In the Carmelite tradition, Elijah and Mary are brought together most closely in the image of the cloud that forms over the sea.
1 Kings 18:42:45
 So Ahab went up to eat and to drink. And Eli'jah went up to the top of Carmel; and he bowed himself down upon the earth, and put his face between his knees.
 And he said to his servant, "Go up now, look toward the sea." And he went up and looked, and said, "There is nothing." And he said, "Go again seven times."
 And at the seventh time he said, "Behold, a little cloud like a man's hand is rising out of the sea." And he said, "Go up, say to Ahab, `Prepare your chariot and go down, lest the rain stop you.'"
 And in a little while the heavens grew black with clouds and wind, and there was a great rain. And Ahab rode and went to Jezreel.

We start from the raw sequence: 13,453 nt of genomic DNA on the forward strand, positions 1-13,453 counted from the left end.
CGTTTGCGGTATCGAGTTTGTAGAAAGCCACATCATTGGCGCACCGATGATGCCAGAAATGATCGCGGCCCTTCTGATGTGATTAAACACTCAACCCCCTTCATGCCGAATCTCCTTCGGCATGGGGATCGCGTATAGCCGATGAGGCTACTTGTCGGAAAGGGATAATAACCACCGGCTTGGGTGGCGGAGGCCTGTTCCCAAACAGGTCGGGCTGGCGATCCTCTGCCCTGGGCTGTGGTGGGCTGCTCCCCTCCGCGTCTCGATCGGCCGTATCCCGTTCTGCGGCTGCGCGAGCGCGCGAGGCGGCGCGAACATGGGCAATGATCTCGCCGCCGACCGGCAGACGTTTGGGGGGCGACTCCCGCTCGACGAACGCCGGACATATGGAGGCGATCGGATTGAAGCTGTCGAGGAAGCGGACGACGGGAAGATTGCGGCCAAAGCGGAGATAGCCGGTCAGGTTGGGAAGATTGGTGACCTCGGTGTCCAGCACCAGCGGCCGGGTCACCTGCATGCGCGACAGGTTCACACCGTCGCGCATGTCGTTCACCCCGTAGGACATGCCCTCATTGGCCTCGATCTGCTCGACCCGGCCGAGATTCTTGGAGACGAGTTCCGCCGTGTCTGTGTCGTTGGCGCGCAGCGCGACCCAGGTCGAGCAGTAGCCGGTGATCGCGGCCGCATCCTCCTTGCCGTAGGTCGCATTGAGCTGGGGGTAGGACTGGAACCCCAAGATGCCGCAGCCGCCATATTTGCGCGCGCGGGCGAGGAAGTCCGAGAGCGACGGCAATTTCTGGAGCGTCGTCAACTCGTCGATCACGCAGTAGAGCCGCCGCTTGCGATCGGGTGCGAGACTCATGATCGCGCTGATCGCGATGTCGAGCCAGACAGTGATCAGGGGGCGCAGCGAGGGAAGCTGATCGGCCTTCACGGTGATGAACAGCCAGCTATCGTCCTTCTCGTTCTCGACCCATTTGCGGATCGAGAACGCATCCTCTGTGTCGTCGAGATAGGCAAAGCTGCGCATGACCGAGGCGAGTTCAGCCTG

Verse 44 is the relevant verse, and how one gets the image of Mary from that, I do not know, except that when one understands it in the way of the Medieval Carmelites, it is a most beautiful metaphor.
Mary is the cloud that rises out of the sea. The sea is saltwater, undrinkable, a vast body of water, next to which the kingdom can still thirst and die. The sea is salty, impure, an image of fallen humanity with its admixture of sin. Mary rises out of this sea, pure and perfect, laden with the water of grace that will pour out through her to all humanity--not the source of Grace herself, nevertheless the container into which all is poured until it overflows out to all people, limitless, and life-giving. Not God, but human, Mary rises from the sea, pure and Immaculate in her conception, formed as a vessel of God's grace and a place of refuge for His people.
Mary may not have made her appearance in the Old Testament, but through years of meditating and contemplating the story of Elijah, the Carmelite monks and friars came to understand this passage in a Marian sense. In so doing, they enriched the understanding of Scripture and provided another key to its depths.